BY ELIZABETH ARNOLD
The Anchorage Nordic skiing community lost an inspirational spirit earlier this year. A graceful classic skier, loyal volunteer, loving mother and wife, Ellen Toll left us all wishing to hear her voice on the hill, see her at the finish with a cup of Gatorade, and share in her joy as a proud mother at just one more race. She died Jan. 19, 2015, after a long battle against ovarian cancer.
Through 16 months of cancer, Ellen never so much as paused in her dedication to family, friends and Nordic skiing. She lived by example and taught us all with her strength, passion and conviction. If she couldn’t ski the race, she would set up the course. If she couldn’t set up the course, she would cheer everyone on. If she couldn’t stand on the sidelines to cheer, she’d bring a chair.
Ellen’s commitment to the sport and the Nordic community was extensive and exhaustive. As director of the Anchorage Junior Nordic League for more than a decade, the program grew to provide skis and lessons to more than 600 kids every winter. Many of the Polar Cubs, whose skis were waxed and noses were wiped by Ellen, have gone on to state and national podiums and returned to coach Junior Nordic themselves.
With husband Dave at her side, Ellen organized, set up and ran the Anchorage Middle School races for the last seven years, as well. She helped kids out of snowbanks who had never skied before and handing out medals to some who had never dreamed of crossing a finish line.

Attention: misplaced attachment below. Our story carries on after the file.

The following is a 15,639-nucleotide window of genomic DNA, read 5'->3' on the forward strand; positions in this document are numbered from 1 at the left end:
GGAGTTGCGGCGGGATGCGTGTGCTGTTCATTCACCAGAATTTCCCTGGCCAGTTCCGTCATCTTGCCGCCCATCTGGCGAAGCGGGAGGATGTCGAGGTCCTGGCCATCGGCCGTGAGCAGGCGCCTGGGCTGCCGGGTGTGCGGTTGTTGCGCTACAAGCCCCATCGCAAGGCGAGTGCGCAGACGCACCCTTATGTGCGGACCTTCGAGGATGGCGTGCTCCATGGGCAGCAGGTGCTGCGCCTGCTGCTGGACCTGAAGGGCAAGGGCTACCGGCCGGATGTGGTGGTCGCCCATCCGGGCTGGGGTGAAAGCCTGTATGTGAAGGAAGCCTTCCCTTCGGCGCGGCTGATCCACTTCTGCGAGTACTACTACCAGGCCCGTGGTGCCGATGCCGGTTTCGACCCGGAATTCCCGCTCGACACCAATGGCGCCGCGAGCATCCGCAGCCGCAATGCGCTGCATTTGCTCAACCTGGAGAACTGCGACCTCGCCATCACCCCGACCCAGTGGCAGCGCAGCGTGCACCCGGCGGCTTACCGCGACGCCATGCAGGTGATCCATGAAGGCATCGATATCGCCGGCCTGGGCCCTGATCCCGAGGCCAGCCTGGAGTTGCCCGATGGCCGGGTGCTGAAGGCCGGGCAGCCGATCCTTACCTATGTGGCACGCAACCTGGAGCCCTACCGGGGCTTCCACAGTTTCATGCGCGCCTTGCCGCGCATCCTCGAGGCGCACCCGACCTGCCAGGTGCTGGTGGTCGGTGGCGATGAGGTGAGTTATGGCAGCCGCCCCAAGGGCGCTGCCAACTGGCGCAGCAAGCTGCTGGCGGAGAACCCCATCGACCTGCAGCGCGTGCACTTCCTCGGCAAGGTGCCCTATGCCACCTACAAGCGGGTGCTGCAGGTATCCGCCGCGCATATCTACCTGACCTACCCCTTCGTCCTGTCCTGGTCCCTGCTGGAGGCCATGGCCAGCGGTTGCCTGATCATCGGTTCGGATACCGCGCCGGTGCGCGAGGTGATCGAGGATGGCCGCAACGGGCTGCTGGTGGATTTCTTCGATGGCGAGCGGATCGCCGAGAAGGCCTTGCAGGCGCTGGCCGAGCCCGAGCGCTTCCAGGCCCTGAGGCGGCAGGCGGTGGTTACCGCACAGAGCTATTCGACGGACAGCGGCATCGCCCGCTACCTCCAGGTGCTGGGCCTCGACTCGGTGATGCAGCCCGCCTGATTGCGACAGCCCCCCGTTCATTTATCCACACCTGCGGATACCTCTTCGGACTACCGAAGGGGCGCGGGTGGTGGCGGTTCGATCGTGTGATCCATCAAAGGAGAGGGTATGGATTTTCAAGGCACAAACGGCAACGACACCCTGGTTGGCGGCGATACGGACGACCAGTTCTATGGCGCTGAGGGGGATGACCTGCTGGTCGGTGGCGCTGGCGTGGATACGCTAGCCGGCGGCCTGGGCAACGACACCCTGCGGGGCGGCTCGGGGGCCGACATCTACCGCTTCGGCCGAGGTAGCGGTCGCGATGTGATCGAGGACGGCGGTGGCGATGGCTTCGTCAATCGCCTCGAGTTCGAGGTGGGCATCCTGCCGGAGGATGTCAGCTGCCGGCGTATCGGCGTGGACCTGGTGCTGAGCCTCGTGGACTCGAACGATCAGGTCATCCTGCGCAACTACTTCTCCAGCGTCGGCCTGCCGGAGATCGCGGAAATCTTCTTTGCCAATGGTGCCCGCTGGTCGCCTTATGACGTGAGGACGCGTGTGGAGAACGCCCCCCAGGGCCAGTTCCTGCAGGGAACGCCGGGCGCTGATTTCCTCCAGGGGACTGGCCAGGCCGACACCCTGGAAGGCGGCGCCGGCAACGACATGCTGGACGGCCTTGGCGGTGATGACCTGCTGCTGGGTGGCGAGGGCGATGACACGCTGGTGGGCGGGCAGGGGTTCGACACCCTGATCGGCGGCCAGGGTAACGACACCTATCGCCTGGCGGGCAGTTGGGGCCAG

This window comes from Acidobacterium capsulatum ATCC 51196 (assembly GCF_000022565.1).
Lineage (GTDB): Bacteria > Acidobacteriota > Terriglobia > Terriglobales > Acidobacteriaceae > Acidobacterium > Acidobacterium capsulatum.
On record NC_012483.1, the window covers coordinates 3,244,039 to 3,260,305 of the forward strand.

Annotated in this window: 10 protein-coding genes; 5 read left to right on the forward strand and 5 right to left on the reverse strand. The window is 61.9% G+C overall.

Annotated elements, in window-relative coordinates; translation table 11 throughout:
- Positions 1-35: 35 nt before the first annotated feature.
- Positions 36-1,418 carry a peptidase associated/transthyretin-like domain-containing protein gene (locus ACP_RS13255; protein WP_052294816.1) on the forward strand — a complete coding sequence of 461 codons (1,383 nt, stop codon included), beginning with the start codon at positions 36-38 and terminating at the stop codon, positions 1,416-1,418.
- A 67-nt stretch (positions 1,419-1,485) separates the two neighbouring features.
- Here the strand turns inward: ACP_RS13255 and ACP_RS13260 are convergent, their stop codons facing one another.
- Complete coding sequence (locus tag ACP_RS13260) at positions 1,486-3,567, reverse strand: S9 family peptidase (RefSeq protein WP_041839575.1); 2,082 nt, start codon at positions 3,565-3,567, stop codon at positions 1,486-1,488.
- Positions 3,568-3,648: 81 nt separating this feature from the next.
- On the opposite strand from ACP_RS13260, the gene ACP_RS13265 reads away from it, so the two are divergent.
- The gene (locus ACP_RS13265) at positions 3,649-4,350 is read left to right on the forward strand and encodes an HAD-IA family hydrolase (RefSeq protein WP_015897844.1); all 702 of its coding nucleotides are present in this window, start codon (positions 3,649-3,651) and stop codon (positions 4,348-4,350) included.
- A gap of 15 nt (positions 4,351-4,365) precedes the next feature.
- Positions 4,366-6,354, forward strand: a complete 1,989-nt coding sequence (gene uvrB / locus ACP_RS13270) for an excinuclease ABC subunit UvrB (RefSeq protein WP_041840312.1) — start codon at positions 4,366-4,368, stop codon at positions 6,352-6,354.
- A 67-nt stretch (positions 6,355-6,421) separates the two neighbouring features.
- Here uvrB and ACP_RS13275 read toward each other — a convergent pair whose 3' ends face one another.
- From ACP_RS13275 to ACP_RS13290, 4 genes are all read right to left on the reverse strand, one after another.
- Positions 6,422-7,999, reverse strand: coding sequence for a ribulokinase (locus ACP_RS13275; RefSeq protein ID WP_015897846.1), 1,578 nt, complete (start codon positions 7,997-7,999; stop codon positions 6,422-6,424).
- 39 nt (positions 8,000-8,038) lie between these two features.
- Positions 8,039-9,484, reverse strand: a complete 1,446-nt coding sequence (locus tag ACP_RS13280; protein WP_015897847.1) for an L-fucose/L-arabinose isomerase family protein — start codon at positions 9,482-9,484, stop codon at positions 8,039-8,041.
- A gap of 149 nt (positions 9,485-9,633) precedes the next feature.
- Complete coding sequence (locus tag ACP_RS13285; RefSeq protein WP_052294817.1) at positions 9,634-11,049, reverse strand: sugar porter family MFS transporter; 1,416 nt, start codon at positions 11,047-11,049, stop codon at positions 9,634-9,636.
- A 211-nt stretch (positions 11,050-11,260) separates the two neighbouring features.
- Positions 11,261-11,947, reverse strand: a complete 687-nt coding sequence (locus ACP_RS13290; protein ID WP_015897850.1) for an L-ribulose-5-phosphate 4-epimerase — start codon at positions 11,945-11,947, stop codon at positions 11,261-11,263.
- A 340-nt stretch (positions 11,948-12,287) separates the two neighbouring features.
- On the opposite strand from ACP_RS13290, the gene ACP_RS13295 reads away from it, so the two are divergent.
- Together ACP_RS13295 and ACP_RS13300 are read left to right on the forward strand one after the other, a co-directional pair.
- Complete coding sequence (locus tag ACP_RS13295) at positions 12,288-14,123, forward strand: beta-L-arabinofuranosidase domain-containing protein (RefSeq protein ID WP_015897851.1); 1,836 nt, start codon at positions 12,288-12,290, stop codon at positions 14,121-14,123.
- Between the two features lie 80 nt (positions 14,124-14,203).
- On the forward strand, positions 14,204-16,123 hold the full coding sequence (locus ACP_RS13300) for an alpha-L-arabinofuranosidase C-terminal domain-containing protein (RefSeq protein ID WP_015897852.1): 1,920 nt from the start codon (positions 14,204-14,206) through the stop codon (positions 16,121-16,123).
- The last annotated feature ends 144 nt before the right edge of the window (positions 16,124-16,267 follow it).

Relentless, Ellen also served as an enthusiastic board member and secretary to the NSAA and as a member of the Cross Country Alaska Competition Committee.
An avid skier, she was involved in every part of every citizens’ race, before and after skiing it herself. From setting up the stadium, manning the registration table, organizing the drinks, and putting the last gates on the rack, Ellen was always there after the crowds were gone, with a laugh or a quip about her own race.
Her quiet pride about her own daughter’s remarkable achievements as a skier never displaced her support for everyone else. Standing at the top of Elliot’s Climb, without so much as a start list, Ellen would cheer every high school skier on by name. And as many heard her voice, that last stretch of hill became a little less daunting.
Several hundred of those high school skiers, their families and friends, coaches and Green Grunts wore their Junior Nordic hats and jackets at last January’s high school Skiathalon race. We honored a woman whose commitment, tenacity and pure joy as a Nordic skier not only touched but inspired us and even changed many of our lives.
Ellen did it in so many ways, tirelessly pulling her sled up and down the hill between the chalet and the stadium, making sure we all had drinks at the finish.